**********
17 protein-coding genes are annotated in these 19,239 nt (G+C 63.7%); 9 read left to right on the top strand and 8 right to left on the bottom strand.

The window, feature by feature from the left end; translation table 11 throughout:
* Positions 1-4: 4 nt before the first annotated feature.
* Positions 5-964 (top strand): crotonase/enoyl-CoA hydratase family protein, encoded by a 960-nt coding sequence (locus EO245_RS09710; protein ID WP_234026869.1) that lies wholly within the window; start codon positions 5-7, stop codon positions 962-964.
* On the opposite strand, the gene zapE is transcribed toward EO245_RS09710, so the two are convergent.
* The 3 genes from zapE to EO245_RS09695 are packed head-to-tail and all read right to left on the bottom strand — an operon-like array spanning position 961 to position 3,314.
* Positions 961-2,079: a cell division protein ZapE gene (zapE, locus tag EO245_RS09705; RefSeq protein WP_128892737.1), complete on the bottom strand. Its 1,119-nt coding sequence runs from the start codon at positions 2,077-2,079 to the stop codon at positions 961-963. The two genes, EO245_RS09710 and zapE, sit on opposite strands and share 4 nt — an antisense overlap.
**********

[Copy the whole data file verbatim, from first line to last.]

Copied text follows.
17 protein-coding genes are annotated in these 19,239 nt (G+C 63.7%); 9 read left to right on the top strand and 8 right to left on the bottom strand.

The window, feature by feature from the left end; translation table 11 throughout:
* Positions 1-4: 4 nt before the first annotated feature.
* Positions 5-964 (top strand): crotonase/enoyl-CoA hydratase family protein, encoded by a 960-nt coding sequence (locus EO245_RS09710; protein ID WP_234026869.1) that lies wholly within the window; start codon positions 5-7, stop codon positions 962-964.
* On the opposite strand, the gene zapE is transcribed toward EO245_RS09710, so the two are convergent.
* The 3 genes from zapE to EO245_RS09695 are packed head-to-tail and all read right to left on the bottom strand — an operon-like array spanning position 961 to position 3,314.
* Positions 961-2,079: a cell division protein ZapE gene (zapE, locus tag EO245_RS09705; RefSeq protein WP_128892737.1), complete on the bottom strand. Its 1,119-nt coding sequence runs from the start codon at positions 2,077-2,079 to the stop codon at positions 961-963. The two genes, EO245_RS09710 and zapE, sit on opposite strands and share 4 nt — an antisense overlap.